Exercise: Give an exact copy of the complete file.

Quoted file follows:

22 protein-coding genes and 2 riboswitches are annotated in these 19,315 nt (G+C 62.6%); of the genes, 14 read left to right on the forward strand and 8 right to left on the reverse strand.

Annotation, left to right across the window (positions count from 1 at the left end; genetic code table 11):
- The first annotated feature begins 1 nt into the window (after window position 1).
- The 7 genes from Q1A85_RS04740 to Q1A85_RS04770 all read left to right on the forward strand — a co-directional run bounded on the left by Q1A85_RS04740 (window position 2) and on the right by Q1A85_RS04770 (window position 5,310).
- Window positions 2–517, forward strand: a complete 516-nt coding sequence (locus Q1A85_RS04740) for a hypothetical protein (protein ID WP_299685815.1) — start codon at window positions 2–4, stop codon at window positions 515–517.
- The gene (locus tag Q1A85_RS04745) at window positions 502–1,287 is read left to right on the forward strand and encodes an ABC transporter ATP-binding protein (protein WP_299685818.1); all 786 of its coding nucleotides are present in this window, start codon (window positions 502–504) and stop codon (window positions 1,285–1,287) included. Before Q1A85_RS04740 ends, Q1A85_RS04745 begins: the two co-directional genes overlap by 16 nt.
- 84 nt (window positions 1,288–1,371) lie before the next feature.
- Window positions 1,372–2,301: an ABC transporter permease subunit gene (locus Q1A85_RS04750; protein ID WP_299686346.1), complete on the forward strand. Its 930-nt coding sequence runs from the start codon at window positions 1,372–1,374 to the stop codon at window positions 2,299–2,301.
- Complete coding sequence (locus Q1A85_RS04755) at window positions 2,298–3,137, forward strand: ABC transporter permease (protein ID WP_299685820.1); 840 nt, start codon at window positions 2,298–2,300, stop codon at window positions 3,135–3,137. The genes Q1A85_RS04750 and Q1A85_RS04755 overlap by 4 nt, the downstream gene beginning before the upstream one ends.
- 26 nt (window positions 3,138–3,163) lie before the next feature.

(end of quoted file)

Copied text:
22 protein-coding genes and 2 riboswitches are annotated in these 19,315 nt (G+C 62.6%); of the genes, 14 read left to right on the forward strand and 8 right to left on the reverse strand.

Annotation, left to right across the window (positions count from 1 at the left end; genetic code table 11):
- The first annotated feature begins 1 nt into the window (after window position 1).
- The 7 genes from Q1A85_RS04740 to Q1A85_RS04770 all read left to right on the forward strand — a co-directional run bounded on the left by Q1A85_RS04740 (window position 2) and on the right by Q1A85_RS04770 (window position 5,310).
- Window positions 2–517, forward strand: a complete 516-nt coding sequence (locus Q1A85_RS04740) for a hypothetical protein (protein ID WP_299685815.1) — start codon at window positions 2–4, stop codon at window positions 515–517.
- The gene (locus tag Q1A85_RS04745) at window positions 502–1,287 is read left to right on the forward strand and encodes an ABC transporter ATP-binding protein (protein WP_299685818.1); all 786 of its coding nucleotides are present in this window, start codon (window positions 502–504) and stop codon (window positions 1,285–1,287) included. Before Q1A85_RS04740 ends, Q1A85_RS04745 begins: the two co-directional genes overlap by 16 nt.
- 84 nt (window positions 1,288–1,371) lie before the next feature.
- Window positions 1,372–2,301: an ABC transporter permease subunit gene (locus Q1A85_RS04750; protein ID WP_299686346.1), complete on the forward strand. Its 930-nt coding sequence runs from the start codon at window positions 1,372–1,374 to the stop codon at window positions 2,299–2,301.
- Complete coding sequence (locus Q1A85_RS04755) at window positions 2,298–3,137, forward strand: ABC transporter permease (protein ID WP_299685820.1); 840 nt, start codon at window positions 2,298–2,300, stop codon at window positions 3,135–3,137. The genes Q1A85_RS04750 and Q1A85_RS04755 overlap by 4 nt, the downstream gene beginning before the upstream one ends.
- 26 nt (window positions 3,138–3,163) lie before the next feature.